Moreover, the Alberta government’s mandated production cuts have also proven to be a tailwind for Athabasca. In such a scenario, it is surprising to see the stock trade at penny stock levels. Let’s see if investors should consider taking advantage of the weakness in Athabasca stock to buy before a potential turnaround happens.
Athabasca is Pulling the Right Strings Operationally
In the first quarter of 2019, Athabasca maintained flat production year over year. The company’s petroleum and natural gas production came in at 39,206 barrels of oil equivalent per day during the quarter, almost in line with the year-ago period’s production of 40,572 boe/day.
Athabasca’s first-quarter production was achieved at a capital expenditure level of nearly $32 million. This was down significantly from the prior-year period’s outlay of $56.6 million. So it is clear that the company is sticking to its plan of delivering production on a smaller budget.
But the notable thing during the quarter was that Athabasca’s operating netback shot up nearly four times year over year to $16.77 per boe. In the prior-year period, the company’s operating netback was a lowly $4.65 per BOE.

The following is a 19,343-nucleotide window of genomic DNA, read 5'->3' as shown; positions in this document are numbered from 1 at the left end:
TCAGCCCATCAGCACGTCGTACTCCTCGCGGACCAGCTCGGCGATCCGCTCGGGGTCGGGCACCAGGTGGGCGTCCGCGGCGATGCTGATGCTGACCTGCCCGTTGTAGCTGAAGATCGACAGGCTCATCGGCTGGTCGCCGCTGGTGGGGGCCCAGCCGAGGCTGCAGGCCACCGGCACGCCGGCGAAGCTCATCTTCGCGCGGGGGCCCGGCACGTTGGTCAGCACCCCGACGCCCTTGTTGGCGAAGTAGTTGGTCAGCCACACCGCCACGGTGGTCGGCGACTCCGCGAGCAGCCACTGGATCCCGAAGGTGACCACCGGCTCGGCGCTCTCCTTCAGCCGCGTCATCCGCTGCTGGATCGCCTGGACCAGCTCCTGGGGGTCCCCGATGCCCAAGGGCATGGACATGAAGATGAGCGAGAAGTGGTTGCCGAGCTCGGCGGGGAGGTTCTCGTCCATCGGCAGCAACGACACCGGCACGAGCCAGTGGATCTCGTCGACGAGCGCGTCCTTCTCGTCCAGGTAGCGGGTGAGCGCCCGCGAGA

As a result, the company’s adjusted funds flow per share came in at $0.08 per share during the quarter as compared to a negative $0.01 per share in the prior-year period. This massive improvement was a result of the Alberta government’s mandated production cuts, which helped boost Western Canadian Select (WCS) oil prices and positively impacted Athabasca Oil.
According to Athabasca’s press release:
Will the Stock Witness a Turnaround?
For the full year, Athabasca estimates consolidated production of 37,500-40,000 BOE/day. This will be achieved at an annual capital expenditure in the range of $95 million to $110 million.
By comparison, Athabasca had clocked average production of 39,203 BOE/day in 2018 at a capital expense of $194 million. So the company is on track to deliver efficient production this year. The only thing that it needs going in its favour is higher oil prices.
WCS oil prices have started picking up once again after a slight dip that begun towards the end of April and continued until mid-June.
But the bad news for Athabasca is that Canadian oil prices are expected to remain volatile because of a lack of pipeline capacity that restricts market access for producers. As such, Athabasca Oil investors need to keep a close eye on oil prices before deciding if an investment in the company is worth it or not.
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